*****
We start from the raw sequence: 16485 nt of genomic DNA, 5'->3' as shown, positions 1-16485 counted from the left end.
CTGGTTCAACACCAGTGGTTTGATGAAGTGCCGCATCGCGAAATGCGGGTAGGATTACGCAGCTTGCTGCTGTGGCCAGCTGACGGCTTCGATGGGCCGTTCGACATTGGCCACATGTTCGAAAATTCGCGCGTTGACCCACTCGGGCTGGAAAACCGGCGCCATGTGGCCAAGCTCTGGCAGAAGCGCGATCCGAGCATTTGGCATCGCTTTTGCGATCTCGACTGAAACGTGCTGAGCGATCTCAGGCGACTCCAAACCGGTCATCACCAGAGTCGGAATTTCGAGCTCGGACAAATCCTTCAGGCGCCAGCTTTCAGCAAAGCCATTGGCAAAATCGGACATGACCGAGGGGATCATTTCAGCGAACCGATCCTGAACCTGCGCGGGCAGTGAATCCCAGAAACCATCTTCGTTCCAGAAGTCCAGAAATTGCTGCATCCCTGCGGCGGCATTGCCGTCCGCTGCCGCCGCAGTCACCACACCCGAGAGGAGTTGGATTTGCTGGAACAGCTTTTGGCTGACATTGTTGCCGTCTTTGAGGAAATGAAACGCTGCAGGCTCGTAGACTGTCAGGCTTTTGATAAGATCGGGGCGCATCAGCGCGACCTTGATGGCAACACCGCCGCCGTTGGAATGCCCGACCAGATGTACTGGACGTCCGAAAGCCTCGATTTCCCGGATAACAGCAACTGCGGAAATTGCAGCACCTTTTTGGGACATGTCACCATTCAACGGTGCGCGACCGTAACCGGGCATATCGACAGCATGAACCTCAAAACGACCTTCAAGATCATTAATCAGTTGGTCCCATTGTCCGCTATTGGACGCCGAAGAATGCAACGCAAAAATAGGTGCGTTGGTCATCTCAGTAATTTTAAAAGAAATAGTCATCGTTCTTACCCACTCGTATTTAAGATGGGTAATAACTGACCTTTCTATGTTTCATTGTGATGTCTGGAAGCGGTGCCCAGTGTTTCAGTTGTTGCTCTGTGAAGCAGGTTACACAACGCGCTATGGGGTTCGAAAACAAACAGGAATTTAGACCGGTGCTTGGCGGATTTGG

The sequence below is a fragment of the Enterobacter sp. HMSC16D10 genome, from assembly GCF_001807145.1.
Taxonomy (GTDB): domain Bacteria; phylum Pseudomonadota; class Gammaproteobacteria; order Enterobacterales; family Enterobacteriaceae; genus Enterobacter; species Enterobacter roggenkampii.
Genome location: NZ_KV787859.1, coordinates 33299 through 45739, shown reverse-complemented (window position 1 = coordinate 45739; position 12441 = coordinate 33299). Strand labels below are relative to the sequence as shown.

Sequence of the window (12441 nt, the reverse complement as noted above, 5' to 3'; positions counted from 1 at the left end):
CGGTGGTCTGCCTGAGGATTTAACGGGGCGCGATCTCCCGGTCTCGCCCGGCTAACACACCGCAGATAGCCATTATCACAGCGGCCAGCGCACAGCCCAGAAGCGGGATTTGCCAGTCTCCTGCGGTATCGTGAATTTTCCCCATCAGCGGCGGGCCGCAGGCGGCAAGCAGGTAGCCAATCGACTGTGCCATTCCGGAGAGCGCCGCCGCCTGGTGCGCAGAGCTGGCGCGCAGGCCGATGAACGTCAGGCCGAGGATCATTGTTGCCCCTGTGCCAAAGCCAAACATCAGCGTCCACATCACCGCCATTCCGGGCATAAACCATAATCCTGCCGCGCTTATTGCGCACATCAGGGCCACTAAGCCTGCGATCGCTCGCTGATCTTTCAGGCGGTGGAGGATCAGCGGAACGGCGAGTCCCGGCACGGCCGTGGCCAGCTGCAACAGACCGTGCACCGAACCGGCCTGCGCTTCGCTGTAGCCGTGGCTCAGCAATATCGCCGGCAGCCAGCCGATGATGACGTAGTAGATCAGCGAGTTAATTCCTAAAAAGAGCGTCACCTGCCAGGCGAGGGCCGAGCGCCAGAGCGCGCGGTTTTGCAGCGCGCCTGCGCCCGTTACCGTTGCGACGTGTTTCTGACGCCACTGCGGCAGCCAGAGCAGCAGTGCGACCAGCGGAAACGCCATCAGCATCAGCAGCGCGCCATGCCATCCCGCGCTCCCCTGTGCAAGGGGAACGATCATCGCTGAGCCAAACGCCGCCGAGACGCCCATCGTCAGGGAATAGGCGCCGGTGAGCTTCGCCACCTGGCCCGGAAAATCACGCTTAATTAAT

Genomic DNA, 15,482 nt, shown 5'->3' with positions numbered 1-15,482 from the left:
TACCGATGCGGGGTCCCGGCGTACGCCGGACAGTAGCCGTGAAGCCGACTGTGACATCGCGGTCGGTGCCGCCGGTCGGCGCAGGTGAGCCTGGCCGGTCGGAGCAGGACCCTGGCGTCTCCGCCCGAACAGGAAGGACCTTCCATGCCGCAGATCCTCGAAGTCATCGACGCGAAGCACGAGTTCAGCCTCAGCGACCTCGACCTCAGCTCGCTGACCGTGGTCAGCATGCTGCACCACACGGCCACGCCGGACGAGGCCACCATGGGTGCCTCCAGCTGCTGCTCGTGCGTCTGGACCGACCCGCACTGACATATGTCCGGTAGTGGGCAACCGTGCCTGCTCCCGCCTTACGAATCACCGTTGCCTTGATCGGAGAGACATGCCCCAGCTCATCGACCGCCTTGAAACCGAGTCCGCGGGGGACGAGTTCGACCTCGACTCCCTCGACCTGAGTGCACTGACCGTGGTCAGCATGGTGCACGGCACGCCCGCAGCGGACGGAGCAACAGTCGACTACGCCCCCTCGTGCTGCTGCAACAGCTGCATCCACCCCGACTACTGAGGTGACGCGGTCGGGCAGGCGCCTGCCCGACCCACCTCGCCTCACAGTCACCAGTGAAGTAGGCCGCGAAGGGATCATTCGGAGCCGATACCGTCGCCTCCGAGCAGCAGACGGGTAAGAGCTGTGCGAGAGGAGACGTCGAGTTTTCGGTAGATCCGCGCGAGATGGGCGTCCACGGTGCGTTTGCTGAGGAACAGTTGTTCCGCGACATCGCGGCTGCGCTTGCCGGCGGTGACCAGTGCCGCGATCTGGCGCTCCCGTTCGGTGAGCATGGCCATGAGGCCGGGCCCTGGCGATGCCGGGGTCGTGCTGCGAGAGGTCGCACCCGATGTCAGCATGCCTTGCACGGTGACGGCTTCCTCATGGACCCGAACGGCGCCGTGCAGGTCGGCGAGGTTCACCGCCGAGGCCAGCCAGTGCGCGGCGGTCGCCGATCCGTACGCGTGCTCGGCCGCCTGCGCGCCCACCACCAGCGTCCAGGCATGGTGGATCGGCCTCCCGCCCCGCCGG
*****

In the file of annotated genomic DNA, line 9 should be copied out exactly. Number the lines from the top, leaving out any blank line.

TACCGATGCGGGGTCCCGGCGTACGCCGGACAGTAGCCGTGAAGCCGACTGTGACATCGCGGTCGGTGCCGCCGGTCGGCGCAGGTGAGCCTGGCCGGTCGGAGCAGGACCCTGGCGTCTCCGCCCGAACAGGAAGGACCTTCCATGCCGCAGATCCTCGAAGTCATCGACGCGAAGCACGAGTTCAGCCTCAGCGACCTCGACCTCAGCTCGCTGACCGTGGTCAGCATGCTGCACCACACGGCCACGCCGGACGAGGCCACCATGGGTGCCTCCAGCTGCTGCTCGTGCGTCTGGACCGACCCGCACTGACATATGTCCGGTAGTGGGCAACCGTGCCTGCTCCCGCCTTACGAATCACCGTTGCCTTGATCGGAGAGACATGCCCCAGCTCATCGACCGCCTTGAAACCGAGTCCGCGGGGGACGAGTTCGACCTCGACTCCCTCGACCTGAGTGCACTGACCGTGGTCAGCATGGTGCACGGCACGCCCGCAGCGGACGGAGCAACAGTCGACTACGCCCCCTCGTGCTGCTGCAACAGCTGCATCCACCCCGACTACTGAGGTGACGCGGTCGGGCAGGCGCCTGCCCGACCCACCTCGCCTCACAGTCACCAGTGAAGTAGGCCGCGAAGGGATCATTCGGAGCCGATACCGTCGCCTCCGAGCAGCAGACGGGTAAGAGCTGTGCGAGAGGAGACGTCGAGTTTTCGGTAGATCCGCGCGAGATGGGCGTCCACGGTGCGTTTGCTGAGGAACAGTTGTTCCGCGACATCGCGGCTGCGCTTGCCGGCGGTGACCAGTGCCGCGATCTGGCGCTCCCGTTCGGTGAGCATGGCCATGAGGCCGGGCCCTGGCGATGCCGGGGTCGTGCTGCGAGAGGTCGCACCCGATGTCAGCATGCCTTGCACGGTGACGGCTTCCTCATGGACCCGAACGGCGCCGTGCAGGTCGGCGAGGTTCACCGCCGAGGCCAGCCAGTGCGCGGCGGTCGCCGATCCGTACGCGTGCTCGGCCGCCTGCGCGCCCACCACCAGCGTCCAGGCATGGTGGATCGGCCTCCCGCCCCGCCGG